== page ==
Username: Password:
RegisterForgotten Password

Mel Croucher

This interview is part of a series conducted by Shaun McClure for his forthcoming book on adventure games.

Mel Croucher is the mastermind behind Pimania and a whole other slew of highly original games.

Mel Croucher, 2018
(private photo)

What were you doing prior to working in games, and what were your gaming experiences? (a bit about yourself as a kid - likes and loves, and general ambitions)

I began in the 1940s, and my gaming experiences began on the morning of my seventh birthday. My first games machine was a dangerous little metal sequencer. It had a keyboard colour-coded in toxic lead paint, designed to stunt the growth of us post-war baby boomers. My Mum and Dad had bought me a Sooty-the-puppet Xylophone. It was a very happy birthday. Instead of music, the Sooty Xylophone was supplied with little cards displaying rows of coloured dots, and the idea was to bash one colour-coded key at a time in the order each dot appeared.

The songs were child-safe and really banal, and those preprogrammed sequences soon began to bore me. Then, for the first time, I can remember thinking maybe I could change things. Maybe I could even improve things somehow by simple experimentation. So, slowly and methodically, I reordered the colour-coded xylophone keys into more interesting combinations, and wrote my own sequences of coded coloured dots. The result sounded like crappy little tin strips hit with a stick in random order, which is exactly what is was. And although it was programming of a sort, I gave up computing in favour of the yo-yo well before my next birthday.

The story begins again a few years later, with a pianola that lived behind the kitchen in a little two-up, two-down terrace house, with an outdoor thunderbox and no bathroom. Pianolas were a sort of giant mechanical iPod for Victorians who didn't have the talent to play regular pianos, and they were very popular in the nineteenth century. By the time I tackled this ancient Aeolian upright grand model, the world was listening to music on the wireless, and pianolas were very unpopular indeed. In fact they were so unpopular that most of them had rotted. This was because the firmware that powered the keys was a matrix of rubber tubes which time had hardened and fractured like dead macaroni. But the software that called the tunes was great. It was stored as holes punched into rolls of paper that tore and decomposed in sync with the British Empire. The grand old pianola was, of course, my first properly programmable computer.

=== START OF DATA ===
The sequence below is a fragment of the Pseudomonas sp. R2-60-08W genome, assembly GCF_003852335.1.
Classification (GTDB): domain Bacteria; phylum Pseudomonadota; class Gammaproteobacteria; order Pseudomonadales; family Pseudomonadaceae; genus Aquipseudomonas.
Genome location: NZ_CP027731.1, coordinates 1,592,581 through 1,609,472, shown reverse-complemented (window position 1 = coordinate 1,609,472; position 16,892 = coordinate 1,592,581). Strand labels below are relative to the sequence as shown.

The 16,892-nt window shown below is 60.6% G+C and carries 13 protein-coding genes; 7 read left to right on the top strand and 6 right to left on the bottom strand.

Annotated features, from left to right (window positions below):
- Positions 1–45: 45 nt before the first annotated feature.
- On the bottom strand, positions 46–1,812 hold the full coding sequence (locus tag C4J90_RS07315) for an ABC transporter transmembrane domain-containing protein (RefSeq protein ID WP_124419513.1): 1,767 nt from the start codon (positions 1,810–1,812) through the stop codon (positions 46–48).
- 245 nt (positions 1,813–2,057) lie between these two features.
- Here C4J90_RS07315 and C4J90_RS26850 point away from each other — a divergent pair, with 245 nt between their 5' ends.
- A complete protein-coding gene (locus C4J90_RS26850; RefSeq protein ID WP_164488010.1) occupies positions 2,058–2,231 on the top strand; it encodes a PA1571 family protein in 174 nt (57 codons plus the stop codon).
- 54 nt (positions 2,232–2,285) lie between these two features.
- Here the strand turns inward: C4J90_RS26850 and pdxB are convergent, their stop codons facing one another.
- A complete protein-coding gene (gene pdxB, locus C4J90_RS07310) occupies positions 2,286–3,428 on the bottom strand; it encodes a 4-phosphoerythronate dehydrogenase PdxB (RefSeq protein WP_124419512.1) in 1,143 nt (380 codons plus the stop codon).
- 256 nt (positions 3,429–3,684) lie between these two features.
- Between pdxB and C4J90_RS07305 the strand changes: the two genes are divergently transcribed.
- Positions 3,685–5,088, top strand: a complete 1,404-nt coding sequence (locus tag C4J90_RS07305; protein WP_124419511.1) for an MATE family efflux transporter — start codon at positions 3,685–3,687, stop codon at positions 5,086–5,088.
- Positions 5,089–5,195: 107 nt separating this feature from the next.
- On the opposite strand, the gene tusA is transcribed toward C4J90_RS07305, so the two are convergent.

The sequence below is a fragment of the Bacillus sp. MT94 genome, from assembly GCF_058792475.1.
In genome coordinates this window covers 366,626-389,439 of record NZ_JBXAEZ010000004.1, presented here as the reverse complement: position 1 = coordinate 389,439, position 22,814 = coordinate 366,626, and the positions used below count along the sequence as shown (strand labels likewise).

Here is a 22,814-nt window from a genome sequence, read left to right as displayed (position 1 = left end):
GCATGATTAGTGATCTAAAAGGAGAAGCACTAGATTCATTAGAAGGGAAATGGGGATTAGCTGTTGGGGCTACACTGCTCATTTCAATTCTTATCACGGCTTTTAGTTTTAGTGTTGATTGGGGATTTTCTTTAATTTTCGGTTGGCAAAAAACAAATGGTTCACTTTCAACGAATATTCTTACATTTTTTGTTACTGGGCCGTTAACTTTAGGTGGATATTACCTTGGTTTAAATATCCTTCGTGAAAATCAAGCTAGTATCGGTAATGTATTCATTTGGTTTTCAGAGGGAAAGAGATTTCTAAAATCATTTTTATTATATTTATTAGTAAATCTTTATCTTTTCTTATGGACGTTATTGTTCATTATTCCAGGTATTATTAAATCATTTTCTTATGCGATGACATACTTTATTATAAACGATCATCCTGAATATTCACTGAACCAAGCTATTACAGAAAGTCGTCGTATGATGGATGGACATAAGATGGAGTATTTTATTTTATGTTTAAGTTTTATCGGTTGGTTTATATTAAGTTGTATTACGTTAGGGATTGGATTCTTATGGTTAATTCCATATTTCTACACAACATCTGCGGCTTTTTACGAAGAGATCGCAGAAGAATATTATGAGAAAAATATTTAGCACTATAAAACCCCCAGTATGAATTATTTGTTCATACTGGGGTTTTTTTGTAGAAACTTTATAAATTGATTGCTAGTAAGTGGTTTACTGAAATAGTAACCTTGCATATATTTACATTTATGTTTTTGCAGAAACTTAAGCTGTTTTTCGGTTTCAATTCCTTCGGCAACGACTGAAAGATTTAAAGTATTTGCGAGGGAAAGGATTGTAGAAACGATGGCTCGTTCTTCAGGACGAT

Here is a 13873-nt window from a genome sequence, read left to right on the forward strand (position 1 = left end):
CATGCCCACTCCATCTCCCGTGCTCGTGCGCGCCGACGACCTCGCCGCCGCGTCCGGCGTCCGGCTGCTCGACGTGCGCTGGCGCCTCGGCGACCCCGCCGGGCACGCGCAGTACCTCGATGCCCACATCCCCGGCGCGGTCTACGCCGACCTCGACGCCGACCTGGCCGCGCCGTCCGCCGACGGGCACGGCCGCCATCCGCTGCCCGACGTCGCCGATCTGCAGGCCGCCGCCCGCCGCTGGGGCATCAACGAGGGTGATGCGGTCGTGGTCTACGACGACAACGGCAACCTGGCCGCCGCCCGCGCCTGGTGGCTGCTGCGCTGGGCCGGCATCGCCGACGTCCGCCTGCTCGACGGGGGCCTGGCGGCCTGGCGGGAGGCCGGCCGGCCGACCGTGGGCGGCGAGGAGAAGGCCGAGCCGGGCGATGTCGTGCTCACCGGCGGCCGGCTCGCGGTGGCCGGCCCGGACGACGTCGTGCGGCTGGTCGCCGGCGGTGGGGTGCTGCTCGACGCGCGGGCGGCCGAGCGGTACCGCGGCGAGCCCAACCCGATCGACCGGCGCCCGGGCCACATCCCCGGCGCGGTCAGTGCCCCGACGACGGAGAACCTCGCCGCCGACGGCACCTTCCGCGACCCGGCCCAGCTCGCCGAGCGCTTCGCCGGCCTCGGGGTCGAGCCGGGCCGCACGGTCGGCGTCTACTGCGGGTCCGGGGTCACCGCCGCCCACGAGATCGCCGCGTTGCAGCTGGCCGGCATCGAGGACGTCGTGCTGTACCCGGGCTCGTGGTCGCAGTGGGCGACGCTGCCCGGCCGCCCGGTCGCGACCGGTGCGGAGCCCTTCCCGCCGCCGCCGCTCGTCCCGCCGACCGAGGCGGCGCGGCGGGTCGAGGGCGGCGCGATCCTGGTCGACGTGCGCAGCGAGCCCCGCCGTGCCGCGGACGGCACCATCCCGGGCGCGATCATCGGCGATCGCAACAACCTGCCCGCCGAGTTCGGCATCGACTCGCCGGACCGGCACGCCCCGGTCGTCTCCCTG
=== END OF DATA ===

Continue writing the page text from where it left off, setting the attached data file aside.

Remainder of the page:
Programming was simple. I got a roll of wallpaper and drew up a linear grid of eighty-eight squares times infinity, one square for each note on the piano keyboard and infinity representing time. If I didn't want a note to play then I did nothing at all. If I did want a note to play, then I punched a hole in the right place at the right time, ready for a dead macaroni rubber pipe to fart a jet of air through it. This released a tiny hammer onto the associated piano strings and played a pitch-perfect note. The player-piano was powered by the kind of foot-treadles beloved by sewing machine operators and torturers, linked up to an air pump, a revolving drum, the dead macaroni rubber pipes and the hammers and strings of the piano. The harder I pedalled, the faster the drum revolved and the louder my mechanical music became. There was also a mystery brass lever, operated by a sideways jiggling of the inner thigh. The lever had a little brass plate with the word Expression stamped on it in an old fashioned font, and it had magical powers.